“Speaking very personally, that is the history since the financial crisis – where, even for someone who was relatively jaded and cynical about the world, I thought it was only a question of what level of massive political change there would be. The idea that there would be no political change never occurred to me. The idea that there would be a marked shift to the right, and that it would be the poor’s fault, was something that I just did not foresee. I just could not believe that that would be the way the conversation would go.”
He hopes that My One Demand – the title echoes the original Occupy poster of a ballerina balancing atop a Wall Street Bull, with the question “What is our one demand?” – will lead audience members to ponder broader questions of social justice. But he can’t say for certain yet: One week before the show opened, as he sat for an interview in a downtown office space, Adams didn’t even know how the piece would end. Though it had been in development for the better part of a year, he had wanted to base the characters on the actors themselves – and he had only begun working with most of them this month.
“We’re trying to walk this line of staying true to each of our performers as individuals, while moving them into positions where they serve the broader goals of the project,” he said.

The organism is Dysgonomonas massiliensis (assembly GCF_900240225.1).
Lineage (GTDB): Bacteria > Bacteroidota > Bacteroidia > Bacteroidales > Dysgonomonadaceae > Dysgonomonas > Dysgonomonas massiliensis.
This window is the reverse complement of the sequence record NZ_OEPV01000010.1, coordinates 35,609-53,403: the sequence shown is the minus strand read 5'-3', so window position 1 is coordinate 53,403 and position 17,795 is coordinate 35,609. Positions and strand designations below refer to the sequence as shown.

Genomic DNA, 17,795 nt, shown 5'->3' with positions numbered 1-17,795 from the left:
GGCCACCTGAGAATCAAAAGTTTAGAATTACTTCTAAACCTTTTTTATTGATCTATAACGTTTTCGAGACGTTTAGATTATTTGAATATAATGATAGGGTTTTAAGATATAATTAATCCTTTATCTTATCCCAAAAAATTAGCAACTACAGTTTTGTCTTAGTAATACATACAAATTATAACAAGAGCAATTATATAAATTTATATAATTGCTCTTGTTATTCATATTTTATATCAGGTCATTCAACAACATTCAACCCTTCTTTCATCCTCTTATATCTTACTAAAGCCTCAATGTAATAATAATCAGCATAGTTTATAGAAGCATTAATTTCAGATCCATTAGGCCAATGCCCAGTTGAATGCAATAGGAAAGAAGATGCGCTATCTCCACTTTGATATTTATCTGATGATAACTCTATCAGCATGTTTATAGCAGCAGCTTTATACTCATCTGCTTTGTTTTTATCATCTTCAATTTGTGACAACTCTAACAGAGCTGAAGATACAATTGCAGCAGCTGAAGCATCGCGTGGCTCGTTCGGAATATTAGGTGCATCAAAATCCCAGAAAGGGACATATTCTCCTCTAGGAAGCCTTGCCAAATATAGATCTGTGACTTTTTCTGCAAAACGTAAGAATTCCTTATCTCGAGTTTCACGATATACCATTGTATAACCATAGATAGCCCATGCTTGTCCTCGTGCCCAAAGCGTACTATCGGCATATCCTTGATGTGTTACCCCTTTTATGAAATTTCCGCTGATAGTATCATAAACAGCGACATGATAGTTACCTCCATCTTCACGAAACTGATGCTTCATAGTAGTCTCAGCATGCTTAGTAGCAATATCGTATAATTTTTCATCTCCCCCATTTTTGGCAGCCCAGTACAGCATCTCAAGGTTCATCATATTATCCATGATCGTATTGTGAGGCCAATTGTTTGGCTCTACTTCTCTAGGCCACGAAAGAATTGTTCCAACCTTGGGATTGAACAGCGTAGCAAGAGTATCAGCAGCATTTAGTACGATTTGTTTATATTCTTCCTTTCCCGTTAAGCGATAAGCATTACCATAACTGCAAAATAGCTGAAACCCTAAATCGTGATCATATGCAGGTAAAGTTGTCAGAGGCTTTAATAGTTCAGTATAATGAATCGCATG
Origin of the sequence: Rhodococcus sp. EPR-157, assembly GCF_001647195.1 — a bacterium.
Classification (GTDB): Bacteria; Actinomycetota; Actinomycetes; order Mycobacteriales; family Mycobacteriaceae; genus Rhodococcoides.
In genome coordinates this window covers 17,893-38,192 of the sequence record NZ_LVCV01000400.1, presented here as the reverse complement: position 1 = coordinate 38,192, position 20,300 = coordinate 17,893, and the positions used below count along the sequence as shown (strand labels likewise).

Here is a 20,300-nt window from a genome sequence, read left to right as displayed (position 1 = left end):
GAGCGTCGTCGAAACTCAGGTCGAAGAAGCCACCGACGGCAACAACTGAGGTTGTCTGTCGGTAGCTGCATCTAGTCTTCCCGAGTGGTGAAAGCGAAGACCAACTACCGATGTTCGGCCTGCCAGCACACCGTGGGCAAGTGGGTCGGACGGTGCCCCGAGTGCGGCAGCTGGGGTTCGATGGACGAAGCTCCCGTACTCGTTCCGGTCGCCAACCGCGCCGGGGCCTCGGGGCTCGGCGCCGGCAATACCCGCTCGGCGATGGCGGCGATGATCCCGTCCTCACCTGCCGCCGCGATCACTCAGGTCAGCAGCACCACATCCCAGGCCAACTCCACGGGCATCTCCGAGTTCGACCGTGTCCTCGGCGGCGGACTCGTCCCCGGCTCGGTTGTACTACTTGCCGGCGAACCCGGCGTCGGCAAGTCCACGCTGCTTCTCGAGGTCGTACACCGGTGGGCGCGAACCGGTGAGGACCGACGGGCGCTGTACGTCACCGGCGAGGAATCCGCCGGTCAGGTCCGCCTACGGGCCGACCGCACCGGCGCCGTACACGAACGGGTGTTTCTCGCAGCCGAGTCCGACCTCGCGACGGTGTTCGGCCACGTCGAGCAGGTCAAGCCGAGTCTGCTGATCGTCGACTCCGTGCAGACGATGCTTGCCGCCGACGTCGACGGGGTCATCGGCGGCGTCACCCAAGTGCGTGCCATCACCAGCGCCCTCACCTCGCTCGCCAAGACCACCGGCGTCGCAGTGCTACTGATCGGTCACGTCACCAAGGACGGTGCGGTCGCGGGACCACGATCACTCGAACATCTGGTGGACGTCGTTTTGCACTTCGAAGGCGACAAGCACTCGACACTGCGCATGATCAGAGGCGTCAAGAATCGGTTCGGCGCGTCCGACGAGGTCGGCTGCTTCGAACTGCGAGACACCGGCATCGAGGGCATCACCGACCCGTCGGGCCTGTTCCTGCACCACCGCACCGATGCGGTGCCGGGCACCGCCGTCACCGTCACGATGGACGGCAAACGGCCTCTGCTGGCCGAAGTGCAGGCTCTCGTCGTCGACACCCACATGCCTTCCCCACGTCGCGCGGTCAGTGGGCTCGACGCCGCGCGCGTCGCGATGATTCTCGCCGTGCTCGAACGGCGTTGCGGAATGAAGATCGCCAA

Over the 20-odd years of Blast Theory’s existence, he has been here before. “There are times when you’re this close [to opening], when that problem is real, white-knuckle fear,” he said. “For some reason, I don’t feel that. It may be because Clare and Julian are both super experienced, and are really confident. They’re, like – ‘no, let’s keep working on it, we’ll find it.’ ”
For those who can’t make it to the cinema, My One Demand will also stream online. (Users need to register in advance.) Blast Theory has done a lot of digital work in recent years: Its most recent piece, Karen, is a beguiling, free interactive app in which a woman who purports to be a “life coach” opens the camera to her own shambolic personal life.
But it has been years since Blast Theory created work for a communal audience and Adams is curious about the effect My One Demand will have in that setting.
“Theatre has this incredible power to create a communal experience in a room, and for ideas to change in real time in that room,” he said. “At its best, you have this thing where people are changing, individually and collectively, through this experience. That’s the aspiration of that art form. And, you know, one of the things we’ve always been looking to do is to try and find that kind of electrical performative moment, in an age of interaction and of participation and of technological change.”
He added: “I think there’s an opportunity to explore what that live performance might feel like, in a different way. And to give the audience a curiously slippery experience, where [the piece is] moving around between something that feels live and feels cinematic and feels theatrical and feels real – because the script is verbatim from interviews with [the actors], so it’s like their own lives. And yet it’s constructed and fictional.
“So, yeah, I think from my point of view, I think there’s an opportunity to give people a sense of a very particular version of ‘Now.’ ”